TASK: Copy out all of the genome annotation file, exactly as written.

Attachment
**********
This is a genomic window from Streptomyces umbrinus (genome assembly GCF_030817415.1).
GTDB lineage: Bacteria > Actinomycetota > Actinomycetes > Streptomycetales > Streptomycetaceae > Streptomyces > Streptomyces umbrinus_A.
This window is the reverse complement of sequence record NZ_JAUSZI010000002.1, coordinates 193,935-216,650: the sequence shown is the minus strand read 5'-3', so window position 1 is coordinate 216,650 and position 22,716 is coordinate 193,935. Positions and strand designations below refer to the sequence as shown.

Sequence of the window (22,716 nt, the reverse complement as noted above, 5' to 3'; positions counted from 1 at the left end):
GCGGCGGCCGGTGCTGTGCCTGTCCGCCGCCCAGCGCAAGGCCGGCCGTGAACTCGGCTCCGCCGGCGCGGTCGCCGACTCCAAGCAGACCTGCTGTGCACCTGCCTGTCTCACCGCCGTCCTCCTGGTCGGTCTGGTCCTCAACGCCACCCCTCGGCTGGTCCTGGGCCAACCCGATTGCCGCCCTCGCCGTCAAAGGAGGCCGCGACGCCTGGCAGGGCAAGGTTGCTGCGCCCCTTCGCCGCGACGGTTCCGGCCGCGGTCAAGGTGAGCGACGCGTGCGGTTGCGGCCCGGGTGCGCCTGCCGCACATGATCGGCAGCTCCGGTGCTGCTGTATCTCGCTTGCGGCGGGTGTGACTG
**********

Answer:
This is a genomic window from Streptomyces umbrinus (genome assembly GCF_030817415.1).
GTDB lineage: Bacteria > Actinomycetota > Actinomycetes > Streptomycetales > Streptomycetaceae > Streptomyces > Streptomyces umbrinus_A.
This window is the reverse complement of sequence record NZ_JAUSZI010000002.1, coordinates 193,935-216,650: the sequence shown is the minus strand read 5'-3', so window position 1 is coordinate 216,650 and position 22,716 is coordinate 193,935. Positions and strand designations below refer to the sequence as shown.

Sequence of the window (22,716 nt, the reverse complement as noted above, 5' to 3'; positions counted from 1 at the left end):
GCGGCGGCCGGTGCTGTGCCTGTCCGCCGCCCAGCGCAAGGCCGGCCGTGAACTCGGCTCCGCCGGCGCGGTCGCCGACTCCAAGCAGACCTGCTGTGCACCTGCCTGTCTCACCGCCGTCCTCCTGGTCGGTCTGGTCCTCAACGCCACCCCTCGGCTGGTCCTGGGCCAACCCGATTGCCGCCCTCGCCGTCAAAGGAGGCCGCGACGCCTGGCAGGGCAAGGTTGCTGCGCCCCTTCGCCGCGACGGTTCCGGCCGCGGTCAAGGTGAGCGACGCGTGCGGTTGCGGCCCGGGTGCGCCTGCCGCACATGATCGGCAGCTCCGGTGCTGCTGTATCTCGCTTGCGGCGGGTGTGACTG